The Home Office has revealed that it is unsure about how many foreign teachers will have to leave at the end of five years due to new Tier 2 work permit rules.
The news follows the introduction of new legislation on 6 April 2016, which stipulates that foreign workers from non-European countries must earn £35,000 or more each year in order to be eligible for indefinite leave to remain in Britain.
In many cases, foreign workers who have been in Britain for five years will apply for a ‘settlement visa’, and many are likely to have applied under the new rules. However, the Home Office is currently unable to specify how many foreign teachers will be affected by the changes to Tier 2 work permit legislation due to the cost of retrieving such information being “too expensive”.
According to Workpermit.com, education chiefs have previously warned about the impact the changes could have on the UK education system, particularly as schools are already struggling to find staff.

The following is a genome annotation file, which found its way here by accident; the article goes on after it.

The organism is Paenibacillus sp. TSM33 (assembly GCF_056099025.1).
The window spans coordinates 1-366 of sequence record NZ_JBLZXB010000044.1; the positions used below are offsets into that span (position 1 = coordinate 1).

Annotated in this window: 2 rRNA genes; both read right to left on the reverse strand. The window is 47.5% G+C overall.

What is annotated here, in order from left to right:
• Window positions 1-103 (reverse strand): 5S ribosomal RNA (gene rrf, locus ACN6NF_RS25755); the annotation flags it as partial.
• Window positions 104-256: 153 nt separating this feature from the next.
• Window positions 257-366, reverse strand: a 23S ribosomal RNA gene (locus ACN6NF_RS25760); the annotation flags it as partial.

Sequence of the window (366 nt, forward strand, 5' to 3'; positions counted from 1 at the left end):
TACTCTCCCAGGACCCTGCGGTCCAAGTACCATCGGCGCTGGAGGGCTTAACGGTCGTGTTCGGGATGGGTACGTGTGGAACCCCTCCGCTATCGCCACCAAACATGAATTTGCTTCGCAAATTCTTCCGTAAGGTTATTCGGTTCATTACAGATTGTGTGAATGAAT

In fact, data suggested that 60 per cent of secondary school teachers, as well as 75 per cent of primary school and nursery staff, earn less than £40,000 per year, with almost all teaching assistants also believed to earn significantly less than the new Tier 2 work permit salary threshold.
Mary Bousted, general secretary of the Association of Teachers and Lecturers, said: “One of our leaders said that several schools in their consortium couldn’t staff science or modern foreign languages without these teachers. When the average teacher’s salary in England after 10 years is about £30,000, this cap is effectively sending the majority of non-EEA teachers home at a time when they’re needed more than ever.”